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Crisis Bailout Backfires: Depositors fear loss of savings in Cyprus debt payoff

Published time: March 17, 2013 21:29
Edited time: March 18, 2013 16:59
AFP Photo / Alex Mita

AFP Photo / Alex Mita

Cyprus has delayed a vote on its controversial bank deposit levy until Tuesday. The new tax would make its citizens shoulder a 12.5-percent crisis tax on savings larger than €100,000, with a tax of 3 percent on smaller deposits.

The Cypriot government has been discussing the measure with its European creditors, Reuters reported citing an anonymous source who is close to talks.

To counterbalance the measure, the government proposed to increase the tax on large sums to 12.5 per cent from the originally proposed 9.9, the source said.

The last minute discussions are allegedly aimed at appeasing ordinary Cypriots who are about to share a major part of the anti-crisis burden imposed on Cyprus by the European Central Bank.

Cyprus became the fifth country to ask for immediate aid from the Eurozone. But in a drastic twist from the previous cases, the European finance ministers demanded Cyprus seize a significant portion of all deposits in the country’s banks in order to secure a €10 billion bailout.

The original agreement suggested 9.9 and 6.7 per cent levies on deposits above and below the €100,000 threshold respectively.

Although in general terms the bargain was settled with the European lenders late on Friday, the Cypriot government still has to come to an agreement on the exact details and pass a law that will allow such a move. 

In the meantime all banks in Cyprus have frozen the amounts required to pay the tax on their clients’ deposits and stopped all transactions, including electronic, before going to a long holiday weekend.

Banks in Cyprus are expected to be opened on Thursday, according to an official from the central bank. Eurozone finance ministers are currently holding an emergency conference call to review the situation.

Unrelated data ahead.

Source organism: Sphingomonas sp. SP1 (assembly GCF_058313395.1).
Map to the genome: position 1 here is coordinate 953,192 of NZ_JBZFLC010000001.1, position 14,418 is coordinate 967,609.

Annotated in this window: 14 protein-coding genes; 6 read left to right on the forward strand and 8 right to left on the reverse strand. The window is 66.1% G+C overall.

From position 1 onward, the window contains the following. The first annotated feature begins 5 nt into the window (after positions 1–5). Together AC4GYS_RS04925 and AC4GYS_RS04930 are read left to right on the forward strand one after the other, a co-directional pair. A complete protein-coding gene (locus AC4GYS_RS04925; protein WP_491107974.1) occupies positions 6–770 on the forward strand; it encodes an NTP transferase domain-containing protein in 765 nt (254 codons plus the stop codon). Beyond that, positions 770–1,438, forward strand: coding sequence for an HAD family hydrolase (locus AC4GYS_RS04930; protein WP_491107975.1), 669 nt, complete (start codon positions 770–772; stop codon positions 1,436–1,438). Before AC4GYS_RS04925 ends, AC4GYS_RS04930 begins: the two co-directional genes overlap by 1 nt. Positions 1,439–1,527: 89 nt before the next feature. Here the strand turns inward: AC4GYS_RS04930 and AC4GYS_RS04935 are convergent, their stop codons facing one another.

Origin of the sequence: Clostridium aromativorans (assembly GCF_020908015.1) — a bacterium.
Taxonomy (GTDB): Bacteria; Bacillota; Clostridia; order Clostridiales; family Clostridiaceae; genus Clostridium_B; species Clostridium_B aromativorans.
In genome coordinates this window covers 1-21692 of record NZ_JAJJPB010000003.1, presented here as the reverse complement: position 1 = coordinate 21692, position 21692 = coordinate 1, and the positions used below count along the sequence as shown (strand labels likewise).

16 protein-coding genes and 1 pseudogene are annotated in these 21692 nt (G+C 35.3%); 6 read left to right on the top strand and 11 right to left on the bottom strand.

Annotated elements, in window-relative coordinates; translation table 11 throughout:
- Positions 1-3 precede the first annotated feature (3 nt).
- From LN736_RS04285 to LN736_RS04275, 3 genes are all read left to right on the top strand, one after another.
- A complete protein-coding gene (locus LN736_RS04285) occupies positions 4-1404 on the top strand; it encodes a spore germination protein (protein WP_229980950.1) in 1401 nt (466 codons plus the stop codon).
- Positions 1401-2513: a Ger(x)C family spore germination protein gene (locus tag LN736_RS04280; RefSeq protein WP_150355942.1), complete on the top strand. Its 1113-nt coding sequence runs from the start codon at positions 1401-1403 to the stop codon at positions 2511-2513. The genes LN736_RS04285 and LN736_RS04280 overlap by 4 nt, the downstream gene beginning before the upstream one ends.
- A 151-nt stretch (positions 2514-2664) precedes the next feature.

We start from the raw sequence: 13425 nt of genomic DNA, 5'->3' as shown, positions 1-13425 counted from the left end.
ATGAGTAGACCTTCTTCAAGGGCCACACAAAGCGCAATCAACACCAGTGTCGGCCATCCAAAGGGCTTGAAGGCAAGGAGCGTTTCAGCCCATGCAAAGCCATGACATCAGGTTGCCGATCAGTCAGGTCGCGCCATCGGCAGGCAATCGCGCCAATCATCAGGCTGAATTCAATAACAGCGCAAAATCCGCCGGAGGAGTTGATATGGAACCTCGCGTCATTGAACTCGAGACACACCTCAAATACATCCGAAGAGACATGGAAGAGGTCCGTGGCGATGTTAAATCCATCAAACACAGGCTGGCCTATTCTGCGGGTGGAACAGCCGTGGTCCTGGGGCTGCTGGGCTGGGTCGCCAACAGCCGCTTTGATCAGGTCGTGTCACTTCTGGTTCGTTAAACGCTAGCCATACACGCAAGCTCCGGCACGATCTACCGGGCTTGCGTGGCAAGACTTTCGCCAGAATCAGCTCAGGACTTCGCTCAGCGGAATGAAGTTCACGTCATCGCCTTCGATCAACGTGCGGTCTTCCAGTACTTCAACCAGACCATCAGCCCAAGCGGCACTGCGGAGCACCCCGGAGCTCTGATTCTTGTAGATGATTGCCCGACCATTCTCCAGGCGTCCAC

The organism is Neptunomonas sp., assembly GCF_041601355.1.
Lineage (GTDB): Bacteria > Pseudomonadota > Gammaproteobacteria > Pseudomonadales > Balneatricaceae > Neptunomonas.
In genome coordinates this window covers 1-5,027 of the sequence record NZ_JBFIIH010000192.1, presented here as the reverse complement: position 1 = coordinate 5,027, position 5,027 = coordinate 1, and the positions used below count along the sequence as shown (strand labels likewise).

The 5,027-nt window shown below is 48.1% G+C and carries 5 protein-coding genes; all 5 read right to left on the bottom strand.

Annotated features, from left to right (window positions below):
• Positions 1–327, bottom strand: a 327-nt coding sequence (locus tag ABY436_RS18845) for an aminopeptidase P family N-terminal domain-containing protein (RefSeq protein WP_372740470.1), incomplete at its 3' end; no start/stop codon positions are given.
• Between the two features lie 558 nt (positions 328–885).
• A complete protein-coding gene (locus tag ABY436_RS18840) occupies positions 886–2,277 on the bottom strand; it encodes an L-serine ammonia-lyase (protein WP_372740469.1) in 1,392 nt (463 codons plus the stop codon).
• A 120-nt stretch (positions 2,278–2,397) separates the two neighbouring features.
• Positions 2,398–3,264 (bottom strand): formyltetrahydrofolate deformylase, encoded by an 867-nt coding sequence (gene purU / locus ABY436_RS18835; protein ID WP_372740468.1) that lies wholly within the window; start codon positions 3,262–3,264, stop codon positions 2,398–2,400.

Cyprus, a nation of 800,000 people, has an economy of under €18 billion [US$23.2 billion] and a banking system with some €68.4 billion [US$88.4 billion] in deposits, much of which is held by Russians and other foreigners.

If the levy goes through, those foreign investors will stand to lose the most.

In November, German publication Der Spiegel reported that Russians had deposited as much as $26 billion in Cypriot banks.

Deputy Economic Minister Andrei Klepach assured that Cyprus’ proposed levy on bank deposits likely will not affect domestic capital flows in Russia, Prime news agency quoted him as saying.

“I don't think [the tax] will have significant implications... This is a matter of increased risks, not [capital] flight,” Klepach said.

Russian banks had around $12 billion deposited in Cypriot banks at the end of 2012, according to ratings agency Moody's.

Crisis vote postponed

On Monday the parliamentary vote on controversial bank deposit levy was postponed once again until Tuesday, Cyprus Broadcasting Corporation reported. But there is a possibility the vote could be delayed until Friday, New York Times stated.  

A session of the Cypriot parliament had originally been scheduled for Sunday in order to attempt to broker a deal between the parties involved.

At the same time authorities have extended for another day Monday’s bank holiday, so the levy is unlikely to come in force on Tuesday morning as was initially planned.

The parliament remains split over the initiative. The opposition parties are against the move leaving the government without a majority in the upcoming vote.

Cypriot President Nicos Anastasiades and his cabinet sit at a meeting at the presidental palace in Nicosia, March 17, 2013, after the euro group of European Union finance ministers decided to impose a levy of up to 10 percent on deposits in return for financial aid to the indebted island. (Reuters)

President Nicos Anastasiades with his right-of-center party DISY and the coalition Democratic Party (DIKO) control only 28 seats – exactly the half of the parliament – while for a decisive vote at least 29 votes are needed.

At the same time analysts suggest that several lawmakers from DIKO could vote against the measure despite party’s support for the president.

Compensation promises

On Sunday, the Cypriot president addressed the nation claiming that this new tough decision was the only available measure to avoid default and subsequent separation from the EU.

“Those who hold on to their deposits for two years, will get back half of their deposit in bonds,” Nicos Anastasiades said, trying to avert an imminent wave of deposit withdrawals after the holidays.

The president promised that the bonds will be secured by the revenues from the country’s gas industry and promised that pension and provident funds will remain untouched by this one-time measure.

The plan, which is unprecedented in Europe, has already sparked panic on Cyprus as people queued up at ATM machines trying to rescue their savings. The wave of withdrawals is expected to resume on Wednesday while the markets worldwide are preparing for a deep plunge on Monday.

According to Cyprus’ central bank website, the amount of total deposits has already been reduced, as the sum dropped by $2.5 billion from December 2012 to January 2013.

Cypriots walk past a papier-machÈ statue caricaturing German Chancellor Angela Merkel and President of Cyprus Nikos Anastasiadis, in an annual carnival in the southern city of Limassol, March 17, 2013. (AFP Photo / Yiannis Kourtoglou)